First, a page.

Malcolm Joshua Weitz can still remember his first sensory memory of cannabis. It took place when he was only 6 years old, in the early ’90s, during the AIDS epidemic when Weitz’s uncle brought his nephew along on a visit to see an ailing friend.
“I remember walking into his room in Twin Peaks,” Weitz recalls. “His friend was dying from AIDS and I smelled cannabis for the first time. My uncle shared a pipe with him and he told me that it was this dude’s medicine. That was my first introduction to weed and the idea that cannabis is, first and foremost, a medicine. As a result, all the stuff I’d hear in school about ‘just saying no’ to drugs never really landed, because, in my mind, I could see through the curtain.”
Weitz later began to sell cannabis himself.
First it was just locally within the Bay Area, but eventually his operation grew to encompass several states before ultimately expanding into monthly trips across the country to New York. Riding shotgun for many of these voyages was Weitz’s father, a dentist by trade who saw the value in his son’s dream of getting above board and opening a legal dispensary.
Unfortunately, the law intervened before Weitz could make a clean break. After he was arrested in Texas in 2014, Weitz was caught again, this time in New York City, only five months later. As a result of his prior offense, his bail was set at $500,000. But Weitz’s father carried on, determined to see his son earn the funds necessary to get in on the ground floor of a legal California market both knew was just around the corner.
“During that time,” Weitz says, “my dad, who was unstoppable, picked up the mantle. Since he’d worked in the Mission District for so long, he spoke fluent Spanish, and all of my connections out there spoke Spanish. In that culture, they’re very used to generational hustles, so they weren’t freaked out by the fact that I had to go to jail at Rikers Island for a year.”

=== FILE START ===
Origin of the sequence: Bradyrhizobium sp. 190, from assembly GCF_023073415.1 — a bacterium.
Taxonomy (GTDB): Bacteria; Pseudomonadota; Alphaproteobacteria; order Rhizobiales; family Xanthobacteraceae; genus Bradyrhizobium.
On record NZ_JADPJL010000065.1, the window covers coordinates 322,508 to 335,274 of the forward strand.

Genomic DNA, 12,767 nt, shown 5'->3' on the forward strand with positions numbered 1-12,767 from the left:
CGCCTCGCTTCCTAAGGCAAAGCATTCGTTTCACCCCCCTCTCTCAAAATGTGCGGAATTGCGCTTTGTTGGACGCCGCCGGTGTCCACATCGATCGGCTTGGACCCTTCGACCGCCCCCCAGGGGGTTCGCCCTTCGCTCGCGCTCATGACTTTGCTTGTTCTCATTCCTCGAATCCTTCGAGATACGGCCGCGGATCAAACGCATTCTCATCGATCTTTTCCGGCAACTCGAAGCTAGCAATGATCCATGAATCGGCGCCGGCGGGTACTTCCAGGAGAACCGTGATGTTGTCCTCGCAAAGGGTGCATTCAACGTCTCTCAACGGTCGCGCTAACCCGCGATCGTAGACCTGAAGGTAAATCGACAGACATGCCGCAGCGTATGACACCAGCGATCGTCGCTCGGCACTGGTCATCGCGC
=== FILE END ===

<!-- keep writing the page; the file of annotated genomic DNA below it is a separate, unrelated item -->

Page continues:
Sadly, it wasn’t long before Weitz’s father also was arrested — named by an associate in a different bust — which resulted in both father and son being incarcerated at Rikers together. It was only then that Weitz learned his dad was suffering from a serious heart condition, which led authorities to transfer him to the nearby Bellevue Hospital Prison Ward instead.
The situation seemed quite dire. That’s where Weitz’s sister, Nina Parks, enters the story.
Known today as a founder of Supernova Women and for her crucial role in shaping San Francisco’s equity cannabis laws, it was Parks who Weitz turned to when he was released from Rikers in 2016 with seemingly no hope of opening a legal cannabis dispensary. Then Prop. 64 passed in California, and the opportunity Weitz had been waiting for was finally at hand.
“I’m blessed,” he says, “because right when I got out, there was just a groundswell of support and it was amazing to see. Thanks to my sister, Nina Parks, that moment led to doors literally being swung wide open on the second floor of City Hall in supervisors’ offices, where we came up with the criteria for equity, Article 16, which is still the standard in San Francisco to this day.”
“We really did something groundbreaking,” Weitz continued. “I would not be here speaking to you without the opportunity that the San Francisco equity cannabis law afforded me. That law helped me to get my foot in the door. Otherwise, I would have been finished. I’m a two-time cannabis felon and somebody who was a recidivist and who violated his probation. In the eyes of society, I would have been done for.”
Instead, Weitz is now just weeks away from at last unveiling the dispensary he’s always dreamed of running. Located in SoMa at 985 Folsom, Mirage Medicinal is slated to open its doors in November, at which point Weitz will become the first person to open an equity-owned consumption lounge in San Francisco.
While his father tragically did not live to see his son achieve this monumental moment, the name of the business will serve as a permanent reminder of the times Weitz and his dad spent traversing the country and sharing each other’s company.
“It was back in 2013 when I first formed the idea of Mirage Medicinal,” Weitz explained. “My dad and I were on the road, coming out of Flagstaff and into New Mexico, and I could see the sunrise. … There were these mirages on the road ahead of us and I thought about how everybody sees something different in a mirage, how you can project all of your hopes and dreams into what’s literally ahead of you. I decided right then that that was what I wanted to call my cannabis company. I wanted people to buy cannabis and to be able to see a vision of what they want their life to look like and for that to bring them joy and happiness.”
Zack Ruskin covers cannabis for SF Weekly. Twitter @zackruskin